And so, there is this corporate cowardice layer to stories like this.

FRENCH: Well, a lot of times, people can't stand a negative 24 hour news cycle. If they just ride it out, things will be all right.

STELTER: That is what Andrew Cuomo is doing right now. Just wait until the next news cycle comes along. Yeah. FRENCH: Right, exactly. But the bottom line is we have these little cocoons, we have these little bubbles. And when people get in a like- minded cocoon, or like-minded bubble, there's a lot of research that says they become more extreme in their outlook, they often become less tolerant.

And so, breaking into these cocoons and bubbles I think is a very important and introducing maybe the point of diversity and ideological diversity in media can be an important way of breaking out of the cycle of intolerance.


STELTER: Right, absolutely. David, thank you so much.

By the way, 15 years ago today, the very first tweet in the history of Twitter. Jack Dorsey posted this today, I guess what I wonder what have Jack wrought, what has Twitter done to all of us.

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And after a quick break, a look at right wing media coverage and left wing media coverage of the border crisis. We're going to talk with Congresswoman Ilhan Omar in just a moment.


STELTER: "Biden's border crisis," that's what pro-Trump media outlets are calling the situation at the southern border.


STELTER: As expected, it is predictable, there are countless hours on Fox and other networks devoted to stoking fears, and hyping the story at the border by Jeanine Pirro journey down to the border to talk with Border Patrol officials, trying to get access there. So, there's this kind of coverage.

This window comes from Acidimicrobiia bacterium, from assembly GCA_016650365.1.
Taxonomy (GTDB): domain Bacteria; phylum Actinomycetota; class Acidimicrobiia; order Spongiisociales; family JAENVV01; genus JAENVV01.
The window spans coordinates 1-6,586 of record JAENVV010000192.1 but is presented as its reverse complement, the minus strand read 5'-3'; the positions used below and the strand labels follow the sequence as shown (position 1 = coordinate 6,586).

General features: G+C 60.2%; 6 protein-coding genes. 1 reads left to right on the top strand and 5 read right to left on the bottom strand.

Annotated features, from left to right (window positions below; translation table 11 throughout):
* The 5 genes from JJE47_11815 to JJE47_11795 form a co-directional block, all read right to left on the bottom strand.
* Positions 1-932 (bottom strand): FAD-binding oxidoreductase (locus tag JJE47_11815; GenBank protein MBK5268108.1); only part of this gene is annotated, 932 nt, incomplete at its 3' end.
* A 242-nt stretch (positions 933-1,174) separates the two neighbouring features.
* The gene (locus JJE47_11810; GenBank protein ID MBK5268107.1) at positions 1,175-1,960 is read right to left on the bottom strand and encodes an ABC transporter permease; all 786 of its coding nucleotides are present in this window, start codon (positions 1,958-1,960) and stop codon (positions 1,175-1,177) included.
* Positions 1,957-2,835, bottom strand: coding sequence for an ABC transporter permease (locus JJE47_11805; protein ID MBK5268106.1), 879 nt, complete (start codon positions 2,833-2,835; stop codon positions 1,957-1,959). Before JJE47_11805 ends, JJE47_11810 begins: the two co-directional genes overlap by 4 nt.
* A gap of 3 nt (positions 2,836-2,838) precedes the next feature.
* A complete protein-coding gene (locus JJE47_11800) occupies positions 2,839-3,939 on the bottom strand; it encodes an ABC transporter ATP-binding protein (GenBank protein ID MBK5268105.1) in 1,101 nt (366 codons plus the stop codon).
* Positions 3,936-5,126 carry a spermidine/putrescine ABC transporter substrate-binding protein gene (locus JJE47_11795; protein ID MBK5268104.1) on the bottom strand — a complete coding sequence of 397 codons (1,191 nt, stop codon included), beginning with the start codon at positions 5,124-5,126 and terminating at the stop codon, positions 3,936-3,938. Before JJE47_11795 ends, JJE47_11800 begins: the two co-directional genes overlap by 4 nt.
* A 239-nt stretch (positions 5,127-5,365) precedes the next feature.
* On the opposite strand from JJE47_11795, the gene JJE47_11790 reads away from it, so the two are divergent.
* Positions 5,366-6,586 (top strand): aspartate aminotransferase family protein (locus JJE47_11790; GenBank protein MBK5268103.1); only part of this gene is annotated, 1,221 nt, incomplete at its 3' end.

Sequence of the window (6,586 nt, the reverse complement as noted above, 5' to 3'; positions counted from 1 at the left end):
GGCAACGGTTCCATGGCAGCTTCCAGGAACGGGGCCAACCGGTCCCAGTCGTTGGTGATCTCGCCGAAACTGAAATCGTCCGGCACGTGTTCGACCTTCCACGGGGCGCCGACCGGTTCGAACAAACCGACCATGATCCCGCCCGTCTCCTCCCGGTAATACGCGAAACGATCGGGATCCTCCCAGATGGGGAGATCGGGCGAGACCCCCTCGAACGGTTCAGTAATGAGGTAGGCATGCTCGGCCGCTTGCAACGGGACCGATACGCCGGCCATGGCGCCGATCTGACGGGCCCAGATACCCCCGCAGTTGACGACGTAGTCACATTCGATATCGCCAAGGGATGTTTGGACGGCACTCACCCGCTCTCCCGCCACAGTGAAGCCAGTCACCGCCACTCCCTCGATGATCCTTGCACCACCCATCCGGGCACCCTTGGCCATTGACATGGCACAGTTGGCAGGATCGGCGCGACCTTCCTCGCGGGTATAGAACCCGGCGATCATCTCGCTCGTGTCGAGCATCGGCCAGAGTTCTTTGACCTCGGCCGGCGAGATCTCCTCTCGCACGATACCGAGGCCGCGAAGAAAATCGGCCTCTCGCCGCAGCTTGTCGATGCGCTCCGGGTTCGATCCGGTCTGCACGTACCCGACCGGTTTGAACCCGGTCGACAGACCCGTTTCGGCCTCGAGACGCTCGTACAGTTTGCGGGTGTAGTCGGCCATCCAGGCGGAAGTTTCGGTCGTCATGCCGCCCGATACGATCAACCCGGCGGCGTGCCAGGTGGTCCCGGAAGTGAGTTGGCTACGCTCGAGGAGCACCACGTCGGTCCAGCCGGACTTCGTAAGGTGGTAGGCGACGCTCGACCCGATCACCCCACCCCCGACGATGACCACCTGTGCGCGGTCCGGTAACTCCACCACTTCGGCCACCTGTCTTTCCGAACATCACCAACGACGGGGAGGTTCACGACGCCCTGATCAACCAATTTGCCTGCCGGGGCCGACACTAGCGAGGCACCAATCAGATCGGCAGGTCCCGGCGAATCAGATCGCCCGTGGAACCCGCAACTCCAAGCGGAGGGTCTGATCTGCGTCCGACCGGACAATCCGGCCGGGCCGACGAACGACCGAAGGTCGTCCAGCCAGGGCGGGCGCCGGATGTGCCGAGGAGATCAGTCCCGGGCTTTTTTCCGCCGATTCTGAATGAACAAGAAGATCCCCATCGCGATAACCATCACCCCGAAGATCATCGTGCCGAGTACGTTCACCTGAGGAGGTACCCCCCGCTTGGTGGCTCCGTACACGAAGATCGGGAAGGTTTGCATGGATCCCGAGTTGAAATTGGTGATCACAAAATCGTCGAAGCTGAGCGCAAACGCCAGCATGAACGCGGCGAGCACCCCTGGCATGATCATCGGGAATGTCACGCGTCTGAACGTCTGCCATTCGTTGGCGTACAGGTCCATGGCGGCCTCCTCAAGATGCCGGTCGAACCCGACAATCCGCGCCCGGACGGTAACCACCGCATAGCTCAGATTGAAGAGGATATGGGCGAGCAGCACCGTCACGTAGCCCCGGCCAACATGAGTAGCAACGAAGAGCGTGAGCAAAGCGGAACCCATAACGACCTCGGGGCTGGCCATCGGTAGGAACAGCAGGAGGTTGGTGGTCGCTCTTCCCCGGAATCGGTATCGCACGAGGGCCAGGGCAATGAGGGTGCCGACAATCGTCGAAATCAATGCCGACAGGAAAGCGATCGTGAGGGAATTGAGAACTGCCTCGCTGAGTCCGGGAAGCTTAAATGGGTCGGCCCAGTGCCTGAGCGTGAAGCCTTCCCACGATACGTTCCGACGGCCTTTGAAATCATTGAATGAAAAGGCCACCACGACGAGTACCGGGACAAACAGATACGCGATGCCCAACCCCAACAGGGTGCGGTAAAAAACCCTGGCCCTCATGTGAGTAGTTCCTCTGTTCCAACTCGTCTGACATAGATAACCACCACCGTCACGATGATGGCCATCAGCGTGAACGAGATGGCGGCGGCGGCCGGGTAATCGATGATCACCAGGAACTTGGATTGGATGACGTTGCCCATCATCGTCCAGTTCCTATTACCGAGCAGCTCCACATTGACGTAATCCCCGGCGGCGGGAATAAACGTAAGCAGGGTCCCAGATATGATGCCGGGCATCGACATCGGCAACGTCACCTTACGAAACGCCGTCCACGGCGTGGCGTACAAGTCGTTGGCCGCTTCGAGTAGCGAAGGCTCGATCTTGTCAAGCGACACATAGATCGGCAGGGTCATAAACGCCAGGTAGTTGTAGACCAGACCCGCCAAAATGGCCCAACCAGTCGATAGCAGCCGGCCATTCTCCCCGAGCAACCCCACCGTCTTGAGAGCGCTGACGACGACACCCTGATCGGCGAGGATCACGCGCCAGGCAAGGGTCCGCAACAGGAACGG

It's fear mongering, but there are real issues. There are real access issues at the border. And we are seeing a dramatic amount of coverage of a dramatic surge along the U.S. southern border. So, let's talk about how this coverage should be framed with some of the things a lot about the media and its role in society. Democratic Congresswoman Ilhan Omar of Minnesota is with me now.

Congresswoman, thank you for coming on. I'm curious to hear how you think immigration should be framed in the media. Of course, keeping in mind that the border situation is just one part of a massive immigration story.

REP. ILHAN OMAR (D-MN): Yes, well, thank you so much for having me, Brian, it's really great to be here with you. First of all, I think, you know, our conversation -- our conversations have just been about the political football of who's attacking who on immigration, instead of actually talking about the real situation, which is this, that there are children as young as toddlers that are fleeing unspeakable violence, oppression in their own countries at the hands of their own governments in order to survive.

And we have to talk about the reality that every child regardless of where they come from, deserves a home, and that there is international laws in regards to asylum that we have to adhere to. And these should be the starting conversations, you know, when we ground the conversation with who is legal, who is illegal, who is a criminal, who's alien, then we allow for racist rhetoric to take hold.

And it sort of creates a space where, you know, these children, these families, these individuals who are fleeing these unspeakable conditions, are not humanized. And it doesn't allow us to sympathize with them and empathize with them, and recognize that, you know, they are not that much different than ourselves.

If we were to find ourselves in the situations, they're finding themselves then, we would want somebody to open their doors and welcome us. And that's exactly what happened for me, at the age of 8. You know, I fled war, I came to the border of Kenya, which is our border, which was the bordering country to Somalia, where I was fleeing war, and they let us in.